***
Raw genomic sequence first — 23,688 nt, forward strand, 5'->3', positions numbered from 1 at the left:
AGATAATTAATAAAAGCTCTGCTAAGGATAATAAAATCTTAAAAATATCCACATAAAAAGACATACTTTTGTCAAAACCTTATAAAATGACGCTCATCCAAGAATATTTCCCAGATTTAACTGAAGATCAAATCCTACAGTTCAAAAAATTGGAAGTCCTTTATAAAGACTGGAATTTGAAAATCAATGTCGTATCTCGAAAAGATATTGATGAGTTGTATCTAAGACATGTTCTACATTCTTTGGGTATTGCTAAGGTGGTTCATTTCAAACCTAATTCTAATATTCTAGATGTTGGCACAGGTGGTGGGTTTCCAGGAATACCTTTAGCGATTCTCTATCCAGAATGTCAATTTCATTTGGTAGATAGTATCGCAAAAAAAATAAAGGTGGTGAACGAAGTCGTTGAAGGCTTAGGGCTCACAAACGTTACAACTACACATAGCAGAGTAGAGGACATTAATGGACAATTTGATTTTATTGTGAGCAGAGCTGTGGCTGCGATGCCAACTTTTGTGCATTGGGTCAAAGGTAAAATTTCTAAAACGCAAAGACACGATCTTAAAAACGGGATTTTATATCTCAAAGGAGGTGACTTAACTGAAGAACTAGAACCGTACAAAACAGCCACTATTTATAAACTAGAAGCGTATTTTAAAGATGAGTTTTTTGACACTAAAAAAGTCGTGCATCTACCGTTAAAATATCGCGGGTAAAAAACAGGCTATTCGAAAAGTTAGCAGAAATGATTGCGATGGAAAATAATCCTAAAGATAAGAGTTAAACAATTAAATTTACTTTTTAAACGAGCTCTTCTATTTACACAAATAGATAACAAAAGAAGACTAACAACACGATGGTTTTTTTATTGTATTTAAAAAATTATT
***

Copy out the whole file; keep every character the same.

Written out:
Raw genomic sequence first — 23,688 nt, forward strand, 5'->3', positions numbered from 1 at the left:
AGATAATTAATAAAAGCTCTGCTAAGGATAATAAAATCTTAAAAATATCCACATAAAAAGACATACTTTTGTCAAAACCTTATAAAATGACGCTCATCCAAGAATATTTCCCAGATTTAACTGAAGATCAAATCCTACAGTTCAAAAAATTGGAAGTCCTTTATAAAGACTGGAATTTGAAAATCAATGTCGTATCTCGAAAAGATATTGATGAGTTGTATCTAAGACATGTTCTACATTCTTTGGGTATTGCTAAGGTGGTTCATTTCAAACCTAATTCTAATATTCTAGATGTTGGCACAGGTGGTGGGTTTCCAGGAATACCTTTAGCGATTCTCTATCCAGAATGTCAATTTCATTTGGTAGATAGTATCGCAAAAAAAATAAAGGTGGTGAACGAAGTCGTTGAAGGCTTAGGGCTCACAAACGTTACAACTACACATAGCAGAGTAGAGGACATTAATGGACAATTTGATTTTATTGTGAGCAGAGCTGTGGCTGCGATGCCAACTTTTGTGCATTGGGTCAAAGGTAAAATTTCTAAAACGCAAAGACACGATCTTAAAAACGGGATTTTATATCTCAAAGGAGGTGACTTAACTGAAGAACTAGAACCGTACAAAACAGCCACTATTTATAAACTAGAAGCGTATTTTAAAGATGAGTTTTTTGACACTAAAAAAGTCGTGCATCTACCGTTAAAATATCGCGGGTAAAAAACAGGCTATTCGAAAAGTTAGCAGAAATGATTGCGATGGAAAATAATCCTAAAGATAAGAGTTAAACAATTAAATTTACTTTTTAAACGAGCTCTTCTATTTACACAAATAGATAACAAAAGAAGACTAACAACACGATGGTTTTTTTATTGTATTTAAAAAATTATT